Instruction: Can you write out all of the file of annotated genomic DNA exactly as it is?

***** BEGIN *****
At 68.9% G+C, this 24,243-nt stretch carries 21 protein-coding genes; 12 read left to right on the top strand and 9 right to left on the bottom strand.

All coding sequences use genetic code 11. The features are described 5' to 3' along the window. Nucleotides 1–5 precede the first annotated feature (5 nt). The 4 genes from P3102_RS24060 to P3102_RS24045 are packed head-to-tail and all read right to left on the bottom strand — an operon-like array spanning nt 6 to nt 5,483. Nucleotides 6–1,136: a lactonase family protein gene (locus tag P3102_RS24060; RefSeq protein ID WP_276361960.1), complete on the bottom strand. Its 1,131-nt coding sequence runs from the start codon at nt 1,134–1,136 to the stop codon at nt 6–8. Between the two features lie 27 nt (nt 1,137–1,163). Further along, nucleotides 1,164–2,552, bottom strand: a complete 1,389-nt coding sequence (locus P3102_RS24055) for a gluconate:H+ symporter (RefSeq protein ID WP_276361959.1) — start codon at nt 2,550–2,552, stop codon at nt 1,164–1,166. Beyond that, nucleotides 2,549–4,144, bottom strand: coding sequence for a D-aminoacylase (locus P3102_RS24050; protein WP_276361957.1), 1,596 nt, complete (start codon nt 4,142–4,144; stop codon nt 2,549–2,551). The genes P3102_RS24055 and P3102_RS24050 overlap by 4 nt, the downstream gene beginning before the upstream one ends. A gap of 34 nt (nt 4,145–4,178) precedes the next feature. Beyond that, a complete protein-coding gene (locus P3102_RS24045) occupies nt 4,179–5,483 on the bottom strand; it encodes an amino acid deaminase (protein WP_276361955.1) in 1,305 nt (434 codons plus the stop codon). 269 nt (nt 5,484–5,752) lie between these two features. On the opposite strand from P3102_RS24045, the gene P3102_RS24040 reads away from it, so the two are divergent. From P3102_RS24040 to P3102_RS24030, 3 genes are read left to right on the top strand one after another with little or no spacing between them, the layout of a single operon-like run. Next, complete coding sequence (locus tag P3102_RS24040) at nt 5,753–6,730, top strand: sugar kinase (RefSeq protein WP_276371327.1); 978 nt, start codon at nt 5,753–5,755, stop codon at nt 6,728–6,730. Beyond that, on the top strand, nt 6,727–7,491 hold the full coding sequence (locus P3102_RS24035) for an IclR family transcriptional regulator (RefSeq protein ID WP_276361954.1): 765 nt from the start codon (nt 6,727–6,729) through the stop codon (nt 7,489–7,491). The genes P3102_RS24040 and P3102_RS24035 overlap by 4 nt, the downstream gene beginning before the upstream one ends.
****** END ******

At 68.9% G+C, this 24,243-nt stretch carries 21 protein-coding genes; 12 read left to right on the top strand and 9 right to left on the bottom strand.

All coding sequences use genetic code 11. The features are described 5' to 3' along the window. Nucleotides 1–5 precede the first annotated feature (5 nt). The 4 genes from P3102_RS24060 to P3102_RS24045 are packed head-to-tail and all read right to left on the bottom strand — an operon-like array spanning nt 6 to nt 5,483. Nucleotides 6–1,136: a lactonase family protein gene (locus tag P3102_RS24060; RefSeq protein ID WP_276361960.1), complete on the bottom strand. Its 1,131-nt coding sequence runs from the start codon at nt 1,134–1,136 to the stop codon at nt 6–8. Between the two features lie 27 nt (nt 1,137–1,163). Further along, nucleotides 1,164–2,552, bottom strand: a complete 1,389-nt coding sequence (locus P3102_RS24055) for a gluconate:H+ symporter (RefSeq protein ID WP_276361959.1) — start codon at nt 2,550–2,552, stop codon at nt 1,164–1,166. Beyond that, nucleotides 2,549–4,144, bottom strand: coding sequence for a D-aminoacylase (locus P3102_RS24050; protein WP_276361957.1), 1,596 nt, complete (start codon nt 4,142–4,144; stop codon nt 2,549–2,551). The genes P3102_RS24055 and P3102_RS24050 overlap by 4 nt, the downstream gene beginning before the upstream one ends. A gap of 34 nt (nt 4,145–4,178) precedes the next feature. Beyond that, a complete protein-coding gene (locus P3102_RS24045) occupies nt 4,179–5,483 on the bottom strand; it encodes an amino acid deaminase (protein WP_276361955.1) in 1,305 nt (434 codons plus the stop codon). 269 nt (nt 5,484–5,752) lie between these two features. On the opposite strand from P3102_RS24045, the gene P3102_RS24040 reads away from it, so the two are divergent. From P3102_RS24040 to P3102_RS24030, 3 genes are read left to right on the top strand one after another with little or no spacing between them, the layout of a single operon-like run. Next, complete coding sequence (locus tag P3102_RS24040) at nt 5,753–6,730, top strand: sugar kinase (RefSeq protein WP_276371327.1); 978 nt, start codon at nt 5,753–5,755, stop codon at nt 6,728–6,730. Beyond that, on the top strand, nt 6,727–7,491 hold the full coding sequence (locus P3102_RS24035) for an IclR family transcriptional regulator (RefSeq protein ID WP_276361954.1): 765 nt from the start codon (nt 6,727–6,729) through the stop codon (nt 7,489–7,491). The genes P3102_RS24040 and P3102_RS24035 overlap by 4 nt, the downstream gene beginning before the upstream one ends.